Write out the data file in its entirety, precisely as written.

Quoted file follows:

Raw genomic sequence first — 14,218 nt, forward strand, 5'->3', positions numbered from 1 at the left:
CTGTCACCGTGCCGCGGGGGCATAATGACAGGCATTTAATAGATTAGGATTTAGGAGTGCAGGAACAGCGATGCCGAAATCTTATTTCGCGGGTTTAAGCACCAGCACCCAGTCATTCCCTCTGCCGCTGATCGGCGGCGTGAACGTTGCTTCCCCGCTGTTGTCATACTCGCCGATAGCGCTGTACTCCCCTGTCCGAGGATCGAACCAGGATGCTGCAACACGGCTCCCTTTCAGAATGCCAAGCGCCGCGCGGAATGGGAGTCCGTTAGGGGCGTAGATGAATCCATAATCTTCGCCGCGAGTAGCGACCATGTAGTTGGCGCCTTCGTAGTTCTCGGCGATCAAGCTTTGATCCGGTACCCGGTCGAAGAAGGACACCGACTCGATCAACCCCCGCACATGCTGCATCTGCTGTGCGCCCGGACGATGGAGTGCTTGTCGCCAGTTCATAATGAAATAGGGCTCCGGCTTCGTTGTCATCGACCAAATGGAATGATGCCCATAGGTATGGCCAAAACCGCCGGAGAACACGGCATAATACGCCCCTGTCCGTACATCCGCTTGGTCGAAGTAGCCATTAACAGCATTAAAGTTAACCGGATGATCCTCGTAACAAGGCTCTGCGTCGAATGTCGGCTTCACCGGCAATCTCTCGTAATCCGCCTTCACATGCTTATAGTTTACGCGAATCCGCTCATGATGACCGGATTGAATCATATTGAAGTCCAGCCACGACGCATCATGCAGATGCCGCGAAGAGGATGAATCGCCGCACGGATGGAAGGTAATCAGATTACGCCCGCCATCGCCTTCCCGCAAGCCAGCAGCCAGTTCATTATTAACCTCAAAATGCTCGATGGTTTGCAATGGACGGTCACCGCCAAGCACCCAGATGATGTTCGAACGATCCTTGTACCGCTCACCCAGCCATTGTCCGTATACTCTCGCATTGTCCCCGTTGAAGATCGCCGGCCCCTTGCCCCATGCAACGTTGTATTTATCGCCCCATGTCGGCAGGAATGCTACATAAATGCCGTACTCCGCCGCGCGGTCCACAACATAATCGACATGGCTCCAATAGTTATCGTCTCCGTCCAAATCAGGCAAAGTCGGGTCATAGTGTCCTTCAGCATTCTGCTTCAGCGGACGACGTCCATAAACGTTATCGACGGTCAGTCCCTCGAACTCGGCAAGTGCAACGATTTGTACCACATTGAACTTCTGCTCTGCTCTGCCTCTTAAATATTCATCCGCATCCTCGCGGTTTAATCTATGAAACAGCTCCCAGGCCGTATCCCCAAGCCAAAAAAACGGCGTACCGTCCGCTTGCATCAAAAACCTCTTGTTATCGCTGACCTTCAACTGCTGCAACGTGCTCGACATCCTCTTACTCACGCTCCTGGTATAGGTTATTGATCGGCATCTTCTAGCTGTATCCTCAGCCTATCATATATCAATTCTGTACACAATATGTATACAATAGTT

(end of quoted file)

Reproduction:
Raw genomic sequence first — 14,218 nt, forward strand, 5'->3', positions numbered from 1 at the left:
CTGTCACCGTGCCGCGGGGGCATAATGACAGGCATTTAATAGATTAGGATTTAGGAGTGCAGGAACAGCGATGCCGAAATCTTATTTCGCGGGTTTAAGCACCAGCACCCAGTCATTCCCTCTGCCGCTGATCGGCGGCGTGAACGTTGCTTCCCCGCTGTTGTCATACTCGCCGATAGCGCTGTACTCCCCTGTCCGAGGATCGAACCAGGATGCTGCAACACGGCTCCCTTTCAGAATGCCAAGCGCCGCGCGGAATGGGAGTCCGTTAGGGGCGTAGATGAATCCATAATCTTCGCCGCGAGTAGCGACCATGTAGTTGGCGCCTTCGTAGTTCTCGGCGATCAAGCTTTGATCCGGTACCCGGTCGAAGAAGGACACCGACTCGATCAACCCCCGCACATGCTGCATCTGCTGTGCGCCCGGACGATGGAGTGCTTGTCGCCAGTTCATAATGAAATAGGGCTCCGGCTTCGTTGTCATCGACCAAATGGAATGATGCCCATAGGTATGGCCAAAACCGCCGGAGAACACGGCATAATACGCCCCTGTCCGTACATCCGCTTGGTCGAAGTAGCCATTAACAGCATTAAAGTTAACCGGATGATCCTCGTAACAAGGCTCTGCGTCGAATGTCGGCTTCACCGGCAATCTCTCGTAATCCGCCTTCACATGCTTATAGTTTACGCGAATCCGCTCATGATGACCGGATTGAATCATATTGAAGTCCAGCCACGACGCATCATGCAGATGCCGCGAAGAGGATGAATCGCCGCACGGATGGAAGGTAATCAGATTACGCCCGCCATCGCCTTCCCGCAAGCCAGCAGCCAGTTCATTATTAACCTCAAAATGCTCGATGGTTTGCAATGGACGGTCACCGCCAAGCACCCAGATGATGTTCGAACGATCCTTGTACCGCTCACCCAGCCATTGTCCGTATACTCTCGCATTGTCCCCGTTGAAGATCGCCGGCCCCTTGCCCCATGCAACGTTGTATTTATCGCCCCATGTCGGCAGGAATGCTACATAAATGCCGTACTCCGCCGCGCGGTCCACAACATAATCGACATGGCTCCAATAGTTATCGTCTCCGTCCAAATCAGGCAAAGTCGGGTCATAGTGTCCTTCAGCATTCTGCTTCAGCGGACGACGTCCATAAACGTTATCGACGGTCAGTCCCTCGAACTCGGCAAGTGCAACGATTTGTACCACATTGAACTTCTGCTCTGCTCTGCCTCTTAAATATTCATCCGCATCCTCGCGGTTTAATCTATGAAACAGCTCCCAGGCCGTATCCCCAAGCCAAAAAAACGGCGTACCGTCCGCTTGCATCAAAAACCTCTTGTTATCGCTGACCTTCAACTGCTGCAACGTGCTCGACATCCTCTTACTCACGCTCCTGGTATAGGTTATTGATCGGCATCTTCTAGCTGTATCCTCAGCCTATCATATATCAATTCTGTACACAATATGTATACAATAGTT